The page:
State Views: Legislators and lobbyists shut out public testimony on sand mining
Having witnessed last Thursday's public hearing on the sand mining bill, I fail to see why lawmakers are allowed to get away with calling them public hearings. The last thing they do is hear the public.
Legislators talked first. And they talked and talked and talked, as if rehearsing for some future filibuster. Then it was the industry lobbyists' turn. And they droned on and on interminably, while citizens who had traveled for hours to attend the hearing were made to sit and wait.
I talked to people who woke up as early as 4 or 4:30 a.m. to drive into town to catch a bus and ride for three hours or more to arrive in time for the start of the hearing at 9:30. They had stories to tell. They wanted to share their concerns and fears about the effects of sand mining on their own health, as well as its impact on the natural landscape and their property values. They wanted to have their say about traffic congestion and damage to their local roads.
They are understandably unsettled by companies blasting with dynamite in their homeland. They are understandably outraged by a state power grab that strips them and their local communities of any ability to control their own fate and gives sand miners a green light to pretty much do as they please.
They waited for hours, forced to listen to the legislators and lobbyists. Some of them never heard their names called. It was never their turn to speak. They had to get back on the bus for the long ride home without testifying. They submitted written comments to the committee, something they could have done from home without getting up at 4 in the morning to make the trip to Madison.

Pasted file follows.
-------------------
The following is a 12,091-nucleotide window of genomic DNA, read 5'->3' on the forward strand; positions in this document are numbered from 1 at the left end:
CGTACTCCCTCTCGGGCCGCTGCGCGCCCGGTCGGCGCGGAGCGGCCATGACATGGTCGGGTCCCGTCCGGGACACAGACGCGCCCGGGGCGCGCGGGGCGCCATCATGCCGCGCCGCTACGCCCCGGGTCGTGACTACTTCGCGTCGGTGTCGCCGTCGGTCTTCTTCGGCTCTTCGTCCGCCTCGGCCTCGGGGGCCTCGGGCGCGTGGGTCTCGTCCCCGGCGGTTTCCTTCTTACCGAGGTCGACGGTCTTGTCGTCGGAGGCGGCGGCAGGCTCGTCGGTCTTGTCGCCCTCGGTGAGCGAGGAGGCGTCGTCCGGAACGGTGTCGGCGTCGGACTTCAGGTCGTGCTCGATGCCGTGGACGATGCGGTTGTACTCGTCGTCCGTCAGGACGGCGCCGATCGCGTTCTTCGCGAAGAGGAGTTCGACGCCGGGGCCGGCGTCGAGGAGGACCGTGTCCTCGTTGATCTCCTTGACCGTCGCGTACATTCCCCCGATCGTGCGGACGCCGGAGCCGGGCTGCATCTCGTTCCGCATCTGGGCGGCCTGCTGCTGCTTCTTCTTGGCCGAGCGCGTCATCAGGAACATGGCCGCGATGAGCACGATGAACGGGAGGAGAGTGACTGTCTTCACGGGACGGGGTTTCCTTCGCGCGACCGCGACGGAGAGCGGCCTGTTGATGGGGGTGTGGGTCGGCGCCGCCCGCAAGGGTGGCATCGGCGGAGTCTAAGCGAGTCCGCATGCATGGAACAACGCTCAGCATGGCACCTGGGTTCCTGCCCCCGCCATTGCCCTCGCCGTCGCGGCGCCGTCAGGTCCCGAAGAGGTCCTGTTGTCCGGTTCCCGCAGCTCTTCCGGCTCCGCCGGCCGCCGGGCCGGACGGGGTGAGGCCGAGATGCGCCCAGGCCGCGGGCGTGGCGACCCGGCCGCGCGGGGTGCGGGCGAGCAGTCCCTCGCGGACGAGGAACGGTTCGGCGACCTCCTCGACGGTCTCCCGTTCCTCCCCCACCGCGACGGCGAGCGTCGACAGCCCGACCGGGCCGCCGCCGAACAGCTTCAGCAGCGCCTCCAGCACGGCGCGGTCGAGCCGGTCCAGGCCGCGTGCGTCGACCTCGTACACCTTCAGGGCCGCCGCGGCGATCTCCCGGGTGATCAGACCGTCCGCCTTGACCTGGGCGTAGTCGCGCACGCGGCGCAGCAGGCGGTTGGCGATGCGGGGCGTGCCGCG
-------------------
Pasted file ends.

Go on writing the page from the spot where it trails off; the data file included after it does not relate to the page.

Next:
The politicians and lobbyists who scratch backs and make deals in the state Capitol most every day seemed utterly oblivious to how rudely and disrespectfully these citizens were being treated. By any measure of human decency, no one could be blamed for concluding that mining committee Chairman Tom Tiffany was denied instruction in the basic social graces as a child. But this hearing was no different than any other held these days. Offensive as it was, this was standard operating procedure.
Watching such a disgraceful spectacle makes you angry enough to chew up nails and spit 'em out like bullets. One can only hope that all the people who traveled so far only to be treated so shabbily will find ways to exact proper revenge on these godforsaken politicians.
Mike McCabe is director of the Wisconsin Democracy Campaign, a nonpartisan watchdog group that specializes in tracking the money in state politics and works for clean, open and honest government. Email McCabe at firstname.lastname@example.org.